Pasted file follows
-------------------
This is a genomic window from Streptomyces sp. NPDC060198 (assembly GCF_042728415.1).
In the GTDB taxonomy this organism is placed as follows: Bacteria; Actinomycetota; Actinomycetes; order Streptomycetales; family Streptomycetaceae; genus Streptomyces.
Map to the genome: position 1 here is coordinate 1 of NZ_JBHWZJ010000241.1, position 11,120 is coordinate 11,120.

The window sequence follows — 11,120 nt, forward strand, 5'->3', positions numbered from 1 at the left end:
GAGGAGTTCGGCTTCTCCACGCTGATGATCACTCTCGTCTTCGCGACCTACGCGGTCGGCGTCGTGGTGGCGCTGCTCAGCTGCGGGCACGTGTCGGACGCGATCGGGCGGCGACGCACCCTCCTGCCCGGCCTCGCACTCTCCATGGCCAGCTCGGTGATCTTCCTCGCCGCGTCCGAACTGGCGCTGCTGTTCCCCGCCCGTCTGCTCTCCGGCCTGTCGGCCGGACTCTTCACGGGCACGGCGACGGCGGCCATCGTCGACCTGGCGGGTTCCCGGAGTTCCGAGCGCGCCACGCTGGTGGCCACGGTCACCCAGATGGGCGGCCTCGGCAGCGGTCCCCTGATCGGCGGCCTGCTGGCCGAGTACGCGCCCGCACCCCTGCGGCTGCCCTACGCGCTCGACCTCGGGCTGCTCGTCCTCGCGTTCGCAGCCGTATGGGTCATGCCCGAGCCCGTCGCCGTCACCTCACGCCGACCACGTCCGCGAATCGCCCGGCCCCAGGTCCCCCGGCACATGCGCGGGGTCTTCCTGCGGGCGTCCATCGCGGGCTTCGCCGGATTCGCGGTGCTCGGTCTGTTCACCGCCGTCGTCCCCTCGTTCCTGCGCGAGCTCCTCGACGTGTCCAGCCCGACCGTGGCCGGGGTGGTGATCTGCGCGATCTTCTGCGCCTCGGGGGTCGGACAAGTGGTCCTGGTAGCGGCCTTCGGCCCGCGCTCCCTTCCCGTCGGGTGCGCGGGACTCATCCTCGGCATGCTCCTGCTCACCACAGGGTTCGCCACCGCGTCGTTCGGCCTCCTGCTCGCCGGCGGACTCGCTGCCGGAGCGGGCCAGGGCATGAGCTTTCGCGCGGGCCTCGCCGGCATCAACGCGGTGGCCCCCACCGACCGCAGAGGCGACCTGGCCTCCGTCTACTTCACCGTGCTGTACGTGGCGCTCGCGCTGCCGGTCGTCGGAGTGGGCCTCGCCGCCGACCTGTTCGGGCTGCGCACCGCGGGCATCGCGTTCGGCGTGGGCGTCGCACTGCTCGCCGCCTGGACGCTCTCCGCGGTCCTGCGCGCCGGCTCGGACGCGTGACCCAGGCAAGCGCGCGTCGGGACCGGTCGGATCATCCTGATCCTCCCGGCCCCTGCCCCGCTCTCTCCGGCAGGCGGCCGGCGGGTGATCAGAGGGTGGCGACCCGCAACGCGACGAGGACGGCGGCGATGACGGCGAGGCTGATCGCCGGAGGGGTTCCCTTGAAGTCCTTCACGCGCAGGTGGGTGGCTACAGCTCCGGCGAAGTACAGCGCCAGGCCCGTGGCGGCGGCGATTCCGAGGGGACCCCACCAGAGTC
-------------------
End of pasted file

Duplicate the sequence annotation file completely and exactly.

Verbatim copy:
This is a genomic window from Streptomyces sp. NPDC060198 (assembly GCF_042728415.1).
In the GTDB taxonomy this organism is placed as follows: Bacteria; Actinomycetota; Actinomycetes; order Streptomycetales; family Streptomycetaceae; genus Streptomyces.
Map to the genome: position 1 here is coordinate 1 of NZ_JBHWZJ010000241.1, position 11,120 is coordinate 11,120.

The window sequence follows — 11,120 nt, forward strand, 5'->3', positions numbered from 1 at the left end:
GAGGAGTTCGGCTTCTCCACGCTGATGATCACTCTCGTCTTCGCGACCTACGCGGTCGGCGTCGTGGTGGCGCTGCTCAGCTGCGGGCACGTGTCGGACGCGATCGGGCGGCGACGCACCCTCCTGCCCGGCCTCGCACTCTCCATGGCCAGCTCGGTGATCTTCCTCGCCGCGTCCGAACTGGCGCTGCTGTTCCCCGCCCGTCTGCTCTCCGGCCTGTCGGCCGGACTCTTCACGGGCACGGCGACGGCGGCCATCGTCGACCTGGCGGGTTCCCGGAGTTCCGAGCGCGCCACGCTGGTGGCCACGGTCACCCAGATGGGCGGCCTCGGCAGCGGTCCCCTGATCGGCGGCCTGCTGGCCGAGTACGCGCCCGCACCCCTGCGGCTGCCCTACGCGCTCGACCTCGGGCTGCTCGTCCTCGCGTTCGCAGCCGTATGGGTCATGCCCGAGCCCGTCGCCGTCACCTCACGCCGACCACGTCCGCGAATCGCCCGGCCCCAGGTCCCCCGGCACATGCGCGGGGTCTTCCTGCGGGCGTCCATCGCGGGCTTCGCCGGATTCGCGGTGCTCGGTCTGTTCACCGCCGTCGTCCCCTCGTTCCTGCGCGAGCTCCTCGACGTGTCCAGCCCGACCGTGGCCGGGGTGGTGATCTGCGCGATCTTCTGCGCCTCGGGGGTCGGACAAGTGGTCCTGGTAGCGGCCTTCGGCCCGCGCTCCCTTCCCGTCGGGTGCGCGGGACTCATCCTCGGCATGCTCCTGCTCACCACAGGGTTCGCCACCGCGTCGTTCGGCCTCCTGCTCGCCGGCGGACTCGCTGCCGGAGCGGGCCAGGGCATGAGCTTTCGCGCGGGCCTCGCCGGCATCAACGCGGTGGCCCCCACCGACCGCAGAGGCGACCTGGCCTCCGTCTACTTCACCGTGCTGTACGTGGCGCTCGCGCTGCCGGTCGTCGGAGTGGGCCTCGCCGCCGACCTGTTCGGGCTGCGCACCGCGGGCATCGCGTTCGGCGTGGGCGTCGCACTGCTCGCCGCCTGGACGCTCTCCGCGGTCCTGCGCGCCGGCTCGGACGCGTGACCCAGGCAAGCGCGCGTCGGGACCGGTCGGATCATCCTGATCCTCCCGGCCCCTGCCCCGCTCTCTCCGGCAGGCGGCCGGCGGGTGATCAGAGGGTGGCGACCCGCAACGCGACGAGGACGGCGGCGATGACGGCGAGGCTGATCGCCGGAGGGGTTCCCTTGAAGTCCTTCACGCGCAGGTGGGTGGCTACAGCTCCGGCGAAGTACAGCGCCAGGCCCGTGGCGGCGGCGATTCCGAGGGGACCCCACCAGAGTC